As subjective as colour perception is, it’s shouldn’t be all guesswork. Colours mean things culturally, and colours have optical relationships to each other. Use these “factual” aspects to choose and combine colours in a meaningful way – and in an optically dynamic way.
7 – IF YOU CAN DO WITH LESS, DO SO.
This is another way of saying “Less is more.” It’s about being economical: Try to show only what is necessary. If “necessary” can be pared down a bit, too, that’s a good thing. Think about how many messages, how many resources, how many annoying blobs of information the average viewer has to deal with on a regular basis (never mind the landfill). Now, design accordingly.
8 – NEGATIVE SPACE IS IMPORTANT: CREATE IT, DON’T FILL IT UP!
Despite the fact that the space in a format around the shapes and pictures and text is apparently empty, it’s really a shape unto itself. Consider it as carefully as you would anything that you plop into it. The better integrated the negative space and the more interesting it is, the stronger the composition.
9 – TREAT TYPE LIKE IMAGE.
This is one of the most difficult rules to master. Type actually is an image, even though it looks like something else. It must be considered for its visual qualities, relative to other image material, to integrate it into compositions – even more so when there’s a lot of it.
10 – KEEP TYPE FRIENDLY.
If it’s illegible, it’s not type. If it’s illegible it’s not type. And if itʼs illegible, itʼs not type. Consider the audience – their assumed level of education, their schedule, and especially their age – when choosing styles and sizes. Written language exists to transmit information, and your client is paying you to transmit such information on their behalf. If the information canʼt be read – for any reason – itʼs no longer useful, and youʼre potentially out of a job.
20 Rules for Good Design – Part 11 to 20
11 – BE UNIVERSAL, IT’S NOT ABOUT YOU.
If youʼre interested in expressing your fetishes or psychoses, become a painter (fine art not wall) and work the gallery scene (seriously – it can pay alot better). The purpose of design is populist in nature: you re creating clear messages for other people. The more understandable the images you make, the better.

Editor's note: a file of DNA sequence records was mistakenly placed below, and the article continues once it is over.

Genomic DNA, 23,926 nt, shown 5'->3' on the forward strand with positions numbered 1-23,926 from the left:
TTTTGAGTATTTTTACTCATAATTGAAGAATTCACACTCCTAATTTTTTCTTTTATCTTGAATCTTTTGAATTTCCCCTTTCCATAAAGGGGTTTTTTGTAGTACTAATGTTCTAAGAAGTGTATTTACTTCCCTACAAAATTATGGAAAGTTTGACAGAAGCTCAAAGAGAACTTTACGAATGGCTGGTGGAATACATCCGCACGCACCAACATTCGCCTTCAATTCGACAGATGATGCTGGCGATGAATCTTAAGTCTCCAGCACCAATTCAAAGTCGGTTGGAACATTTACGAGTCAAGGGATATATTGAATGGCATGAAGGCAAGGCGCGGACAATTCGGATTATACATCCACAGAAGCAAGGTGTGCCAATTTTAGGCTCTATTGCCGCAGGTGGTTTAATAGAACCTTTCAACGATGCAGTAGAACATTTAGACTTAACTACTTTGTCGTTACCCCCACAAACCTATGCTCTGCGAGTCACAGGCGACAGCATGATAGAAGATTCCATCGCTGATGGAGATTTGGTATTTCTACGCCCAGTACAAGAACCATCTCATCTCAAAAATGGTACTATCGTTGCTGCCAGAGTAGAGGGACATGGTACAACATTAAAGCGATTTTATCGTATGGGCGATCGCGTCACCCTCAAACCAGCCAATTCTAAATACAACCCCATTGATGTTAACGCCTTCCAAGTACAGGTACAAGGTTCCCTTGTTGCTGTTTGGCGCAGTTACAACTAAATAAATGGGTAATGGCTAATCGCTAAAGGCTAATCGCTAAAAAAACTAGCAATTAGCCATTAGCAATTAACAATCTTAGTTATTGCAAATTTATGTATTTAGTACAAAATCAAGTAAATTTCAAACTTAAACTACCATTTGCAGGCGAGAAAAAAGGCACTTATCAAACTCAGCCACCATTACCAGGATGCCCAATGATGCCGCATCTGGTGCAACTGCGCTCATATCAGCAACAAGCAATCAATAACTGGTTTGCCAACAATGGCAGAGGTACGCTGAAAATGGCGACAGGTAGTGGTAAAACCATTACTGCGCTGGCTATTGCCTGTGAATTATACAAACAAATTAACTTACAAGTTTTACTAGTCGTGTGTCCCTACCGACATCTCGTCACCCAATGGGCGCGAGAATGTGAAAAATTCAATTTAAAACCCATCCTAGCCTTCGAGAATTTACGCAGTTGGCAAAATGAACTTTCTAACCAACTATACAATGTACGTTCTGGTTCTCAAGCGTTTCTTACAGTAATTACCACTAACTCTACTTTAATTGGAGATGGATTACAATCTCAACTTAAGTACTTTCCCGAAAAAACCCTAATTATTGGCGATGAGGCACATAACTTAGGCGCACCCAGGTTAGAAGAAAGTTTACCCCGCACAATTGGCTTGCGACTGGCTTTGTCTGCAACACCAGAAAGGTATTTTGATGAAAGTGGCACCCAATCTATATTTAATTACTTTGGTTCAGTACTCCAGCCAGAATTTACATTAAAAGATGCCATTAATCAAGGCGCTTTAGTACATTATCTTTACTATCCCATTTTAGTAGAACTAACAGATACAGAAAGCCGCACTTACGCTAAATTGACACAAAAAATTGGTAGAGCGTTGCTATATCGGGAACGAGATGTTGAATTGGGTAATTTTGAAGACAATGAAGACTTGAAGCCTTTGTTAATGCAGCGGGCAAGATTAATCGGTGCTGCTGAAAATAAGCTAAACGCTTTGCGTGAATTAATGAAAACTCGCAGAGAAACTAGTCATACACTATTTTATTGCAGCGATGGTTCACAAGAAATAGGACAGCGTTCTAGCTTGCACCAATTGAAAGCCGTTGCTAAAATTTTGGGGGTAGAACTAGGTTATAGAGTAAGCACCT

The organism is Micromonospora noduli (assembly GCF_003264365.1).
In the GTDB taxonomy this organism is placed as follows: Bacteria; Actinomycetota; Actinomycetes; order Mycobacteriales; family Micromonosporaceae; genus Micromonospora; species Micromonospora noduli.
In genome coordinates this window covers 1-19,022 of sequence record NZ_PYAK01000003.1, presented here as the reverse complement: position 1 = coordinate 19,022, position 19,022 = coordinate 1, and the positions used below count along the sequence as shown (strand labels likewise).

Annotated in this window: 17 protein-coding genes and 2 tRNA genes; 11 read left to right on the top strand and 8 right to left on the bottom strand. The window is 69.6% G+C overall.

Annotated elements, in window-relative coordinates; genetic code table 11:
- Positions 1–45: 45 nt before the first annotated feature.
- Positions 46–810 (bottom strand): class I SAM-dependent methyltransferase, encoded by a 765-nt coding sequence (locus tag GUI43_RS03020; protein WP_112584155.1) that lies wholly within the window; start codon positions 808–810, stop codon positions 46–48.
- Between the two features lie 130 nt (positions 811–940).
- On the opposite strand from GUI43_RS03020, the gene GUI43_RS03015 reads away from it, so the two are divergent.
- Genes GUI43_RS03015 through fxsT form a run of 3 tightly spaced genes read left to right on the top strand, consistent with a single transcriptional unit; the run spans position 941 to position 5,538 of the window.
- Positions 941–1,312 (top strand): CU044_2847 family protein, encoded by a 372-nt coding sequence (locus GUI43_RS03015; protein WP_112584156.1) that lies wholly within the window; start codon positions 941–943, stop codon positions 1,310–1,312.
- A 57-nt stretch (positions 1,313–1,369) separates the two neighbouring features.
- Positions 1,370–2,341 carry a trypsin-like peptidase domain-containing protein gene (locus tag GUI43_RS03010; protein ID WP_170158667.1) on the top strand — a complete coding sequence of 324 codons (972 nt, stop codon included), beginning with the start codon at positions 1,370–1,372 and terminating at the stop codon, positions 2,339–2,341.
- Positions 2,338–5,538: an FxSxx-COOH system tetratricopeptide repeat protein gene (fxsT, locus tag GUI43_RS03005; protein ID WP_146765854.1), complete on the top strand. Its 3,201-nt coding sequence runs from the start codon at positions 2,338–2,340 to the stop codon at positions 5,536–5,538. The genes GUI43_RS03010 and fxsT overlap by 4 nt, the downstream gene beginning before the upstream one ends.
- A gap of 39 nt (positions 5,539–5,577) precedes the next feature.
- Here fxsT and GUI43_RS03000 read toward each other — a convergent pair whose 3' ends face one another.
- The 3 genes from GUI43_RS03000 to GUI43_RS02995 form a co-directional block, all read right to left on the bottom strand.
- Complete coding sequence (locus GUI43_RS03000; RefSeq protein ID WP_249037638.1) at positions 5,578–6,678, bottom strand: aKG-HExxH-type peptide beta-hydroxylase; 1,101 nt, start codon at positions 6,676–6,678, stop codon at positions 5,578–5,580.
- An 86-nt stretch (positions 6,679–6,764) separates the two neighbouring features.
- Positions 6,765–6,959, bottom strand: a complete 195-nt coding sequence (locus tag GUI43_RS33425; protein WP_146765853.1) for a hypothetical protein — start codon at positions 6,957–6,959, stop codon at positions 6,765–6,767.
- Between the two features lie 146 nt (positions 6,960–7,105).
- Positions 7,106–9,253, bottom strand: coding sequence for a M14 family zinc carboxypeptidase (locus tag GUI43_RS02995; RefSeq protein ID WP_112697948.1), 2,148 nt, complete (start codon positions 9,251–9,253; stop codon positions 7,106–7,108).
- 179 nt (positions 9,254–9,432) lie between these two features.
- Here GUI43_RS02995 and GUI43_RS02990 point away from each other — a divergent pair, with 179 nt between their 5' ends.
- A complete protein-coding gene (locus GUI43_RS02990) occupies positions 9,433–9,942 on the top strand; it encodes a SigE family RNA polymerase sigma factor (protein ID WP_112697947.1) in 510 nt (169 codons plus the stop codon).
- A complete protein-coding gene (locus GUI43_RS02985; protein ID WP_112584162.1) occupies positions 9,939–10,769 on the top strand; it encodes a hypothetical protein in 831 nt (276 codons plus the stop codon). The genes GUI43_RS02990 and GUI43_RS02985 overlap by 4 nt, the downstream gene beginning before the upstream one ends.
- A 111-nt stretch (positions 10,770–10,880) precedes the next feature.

12 – CREATE RHYTHMS.
The antidote to visual boredom is tension, and there are two easy ways to achieve this antidote: The first is by constantly varying the sizes, weights, and spaces among visual elements so that they appear to be constantly shifting and moving. And….
13- USE CONTRAST: DARK & LIGHT.
Radically vary the lightness and darkness in different areas of a composition, as well as the quality of dark and light values: Sharp and aggressive, fluid and murky, bold and clean…
14 – BE DECISIVE: DO OR DON’T.
Avoid being wishy-washy in arranging things. Visual elements should be clearly one thing or another, one way or another. Ambiguity can be useful, but even this should be on purpose, not a sloppy by-product of indecision.
15 – MEASURE WITH YOUR EYES.
A majority of formal relationships play havoc with your eyes – for example, a solid dot and a square can appear to be different sizes if they are mathematically the same measure in height: circles appear to contract in a space because of their ill defined, endless contour.
All visual forms play off each other, so make them behave the way you want them to look like theyʼre behaving. Use your eyes: it usually will look better that way – and the more you do it the better you will get at it – like everything in life.
16 – CREATE YOUR OWN IMAGES.
Itʼs so much easier to find a stock photo and drop some type on top of it. But anyone can do that, and they do. At the very least, alter found images to transform them into the right images: customise for your client, customize for your audience.
17 – TRY TO IGNORE FASHION. REALLY!
Whatʼs currently fashionable sells but can be forgotten very quickly. You might make some money, but how will you feel in the morning? And how will your contribution be remembered in 100 years? Keep the word timeless in your head, and make decisions based on concept, meaning, and function, not the latest, shallow trend. If you can…
18 – MOVE IT! STATIC EQUALS DULL.
Two-dimensional images that appear kinetic (in motion) attract greater attention and retain interest longer than those that seem tired, stiff, and lifeless. Arranging visual elements asymmetrically, with differing spatial intervals between them contrasting directional emphasis, creates the appearance of spatial depth and movement. Compose wisely.
19 – LOOK TO HISTORY – DON”T REPEAT IT.
Much successful design borrows from past innovators, as does all human endeavors. That said, applying oneʼs understanding of how a famous work achieves its goal and ripping it off are two completely different things. Show some respect… but donʼt cross the line between flattery and forgery.
20 – SYMMETRY IS THE ULTIMATE EVIL.
Symmetrically organised material creates repetitive, static spatial intervals, violating rule No.18. Furthermore, symmetry relies on an understood truth about a format – that it has a center – and so it offers nothing new to the viewer
The easiest way is to go to Settings -> then search for iCloud. Disable syncing of Safari. You will be asked what do you want to do with the synced data on your device. Simply select to delete it. Afterwards, there will be no bookmarks via your Safari browser app on the device.
Is Safari opening too slowly because of all your bookmarks?
If it is, change the folder that your iPhone shows first to speed up your phone.
Choose a folder that has a smaller number of bookmarks to show up first by default.